One thing that struck me:  why is it so much easier caring for a child – even if that child is an adult – – than a parent?  I honestly didn’t mind the cooking, cleaning, laundry,  errands, marketing, transporting, outpatient visits, childcare, etc.  It’s our nature to nurture our children, I guess, but taking care of a parent seems to go against nature.  We can never pay back our parents for all the time, care, and love they’ve invested in us.   So why is the mitzvah of kivud horim (honoring our parents) so hard?  (I am thinking of the final years of my own mother’s life, when she was stricken with Alzheimers and caretaking was so emotionally overwhelming for me.)

A fringe benefit of my trip is that I got to spend a lot of one-on-one time with my 4 1/2-year old granddaughter.  For only the next 2 months, she remains an only child, and the transition to being a big sister will, I’m sure, be quite an life changing experience for her.  My other children have multiple children, and I very rarely get to have one-on-one time with those grandchildren.  Although I enjoy the commotion, sometimes in their excitement they talk to me all at once.  I simply can’t filter their individual voices and wants and needs, and I tend to “shut down.”  From my time in Chicago with my granddaughter, I learned that it’s important to schedule “alone time” with each grandchild, so that I can develop a special relationship with each and every one, and better meet their individual needs in a way that I cannot when they are part of a “herd.”  Besides, it’s very hard to come up with an activity that everyone will enjoy, since their interests are so diverse as are their developmental stages and age ranges.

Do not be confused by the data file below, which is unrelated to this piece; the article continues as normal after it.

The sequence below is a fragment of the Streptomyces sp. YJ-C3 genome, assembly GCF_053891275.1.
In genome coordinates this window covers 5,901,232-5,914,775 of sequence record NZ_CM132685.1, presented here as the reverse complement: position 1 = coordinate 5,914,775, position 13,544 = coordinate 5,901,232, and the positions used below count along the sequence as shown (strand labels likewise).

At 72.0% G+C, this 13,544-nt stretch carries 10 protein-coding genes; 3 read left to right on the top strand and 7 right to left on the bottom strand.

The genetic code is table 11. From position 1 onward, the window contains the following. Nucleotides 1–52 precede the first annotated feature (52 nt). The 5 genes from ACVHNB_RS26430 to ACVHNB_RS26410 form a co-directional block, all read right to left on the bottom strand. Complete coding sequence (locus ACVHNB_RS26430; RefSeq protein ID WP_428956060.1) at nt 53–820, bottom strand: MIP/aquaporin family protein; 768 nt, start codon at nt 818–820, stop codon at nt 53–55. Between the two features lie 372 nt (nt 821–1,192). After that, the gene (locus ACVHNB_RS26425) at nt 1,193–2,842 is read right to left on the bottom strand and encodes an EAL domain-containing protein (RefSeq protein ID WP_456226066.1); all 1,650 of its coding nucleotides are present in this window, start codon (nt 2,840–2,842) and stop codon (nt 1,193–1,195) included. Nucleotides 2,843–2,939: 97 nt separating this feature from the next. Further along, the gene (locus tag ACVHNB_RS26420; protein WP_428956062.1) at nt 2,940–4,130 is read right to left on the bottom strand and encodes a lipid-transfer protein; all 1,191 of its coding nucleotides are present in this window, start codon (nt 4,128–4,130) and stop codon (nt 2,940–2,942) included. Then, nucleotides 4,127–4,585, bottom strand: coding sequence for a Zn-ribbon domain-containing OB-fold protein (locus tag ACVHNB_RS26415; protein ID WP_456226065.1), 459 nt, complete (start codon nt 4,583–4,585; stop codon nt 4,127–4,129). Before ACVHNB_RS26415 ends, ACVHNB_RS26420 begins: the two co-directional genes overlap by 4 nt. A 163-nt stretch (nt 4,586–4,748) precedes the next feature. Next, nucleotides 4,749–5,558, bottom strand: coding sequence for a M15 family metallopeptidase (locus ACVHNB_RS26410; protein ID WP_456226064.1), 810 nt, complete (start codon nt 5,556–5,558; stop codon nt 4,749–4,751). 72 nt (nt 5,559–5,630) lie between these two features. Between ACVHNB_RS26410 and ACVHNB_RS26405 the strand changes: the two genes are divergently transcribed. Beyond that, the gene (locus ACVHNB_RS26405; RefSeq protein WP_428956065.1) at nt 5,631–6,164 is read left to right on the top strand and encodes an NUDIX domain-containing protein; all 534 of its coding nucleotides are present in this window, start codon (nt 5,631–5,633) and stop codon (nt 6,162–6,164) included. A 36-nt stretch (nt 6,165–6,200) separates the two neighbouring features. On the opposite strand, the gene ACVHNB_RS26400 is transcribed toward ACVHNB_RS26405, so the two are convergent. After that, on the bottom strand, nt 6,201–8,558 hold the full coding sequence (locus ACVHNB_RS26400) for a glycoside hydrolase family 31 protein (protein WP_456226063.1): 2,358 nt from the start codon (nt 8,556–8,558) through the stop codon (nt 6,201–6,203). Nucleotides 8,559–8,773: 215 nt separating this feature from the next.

I really liked Chicago –  – it’s probably the nicest city I’ve visited.  It has everything New York has – a beautiful city skyline, lots of cultural activities,  great parks,  a vibrant Jewish community, plus the beautiful Lake Michigan shoreline, but unlike New York, people are not in such a hurry to go nowhere.  They’re mostly friendly and polite and when driving, never use their horns in place of the brakes.  But one thing I simply could not get used to was the close proximity of residential buildings to each other – sometimes as little as 6′ apart.  Although my daughter’s apartment was spacious, you could never open the window blinds because to do so meant looking right into the neighboring occupants’ apartment (and this was true of single family homes as well).  It was as though I was living in a sealed box, and after living in the Maine woods and looking out onto wide open spaces and sky, it felt terribly claustrophobic.  The more I am here in Maine, the more I realize that I don’t think I could ever adapt to city life again – –  nor do I want to!